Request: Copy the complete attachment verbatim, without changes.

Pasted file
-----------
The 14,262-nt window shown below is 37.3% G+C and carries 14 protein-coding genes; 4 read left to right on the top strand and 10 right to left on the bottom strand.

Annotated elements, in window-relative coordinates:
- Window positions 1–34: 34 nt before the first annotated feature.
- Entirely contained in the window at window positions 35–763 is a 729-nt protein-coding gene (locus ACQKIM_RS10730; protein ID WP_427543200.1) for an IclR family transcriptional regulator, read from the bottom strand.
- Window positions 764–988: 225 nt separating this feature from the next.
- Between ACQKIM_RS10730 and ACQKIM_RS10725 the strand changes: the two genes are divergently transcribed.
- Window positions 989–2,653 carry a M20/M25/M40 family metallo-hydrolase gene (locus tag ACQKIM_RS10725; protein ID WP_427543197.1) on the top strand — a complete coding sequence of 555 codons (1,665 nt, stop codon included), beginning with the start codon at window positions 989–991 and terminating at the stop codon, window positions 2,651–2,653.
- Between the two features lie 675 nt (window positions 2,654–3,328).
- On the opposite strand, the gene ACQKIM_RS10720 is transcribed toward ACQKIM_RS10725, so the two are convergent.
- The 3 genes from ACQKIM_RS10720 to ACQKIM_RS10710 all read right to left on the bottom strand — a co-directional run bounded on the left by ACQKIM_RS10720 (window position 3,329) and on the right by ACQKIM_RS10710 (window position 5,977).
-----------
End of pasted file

The 14,262-nt window shown below is 37.3% G+C and carries 14 protein-coding genes; 4 read left to right on the top strand and 10 right to left on the bottom strand.

Annotated elements, in window-relative coordinates:
- Window positions 1–34: 34 nt before the first annotated feature.
- Entirely contained in the window at window positions 35–763 is a 729-nt protein-coding gene (locus ACQKIM_RS10730; protein ID WP_427543200.1) for an IclR family transcriptional regulator, read from the bottom strand.
- Window positions 764–988: 225 nt separating this feature from the next.
- Between ACQKIM_RS10730 and ACQKIM_RS10725 the strand changes: the two genes are divergently transcribed.
- Window positions 989–2,653 carry a M20/M25/M40 family metallo-hydrolase gene (locus tag ACQKIM_RS10725; protein ID WP_427543197.1) on the top strand — a complete coding sequence of 555 codons (1,665 nt, stop codon included), beginning with the start codon at window positions 989–991 and terminating at the stop codon, window positions 2,651–2,653.
- Between the two features lie 675 nt (window positions 2,654–3,328).
- On the opposite strand, the gene ACQKIM_RS10720 is transcribed toward ACQKIM_RS10725, so the two are convergent.
- The 3 genes from ACQKIM_RS10720 to ACQKIM_RS10710 all read right to left on the bottom strand — a co-directional run bounded on the left by ACQKIM_RS10720 (window position 3,329) and on the right by ACQKIM_RS10710 (window position 5,977).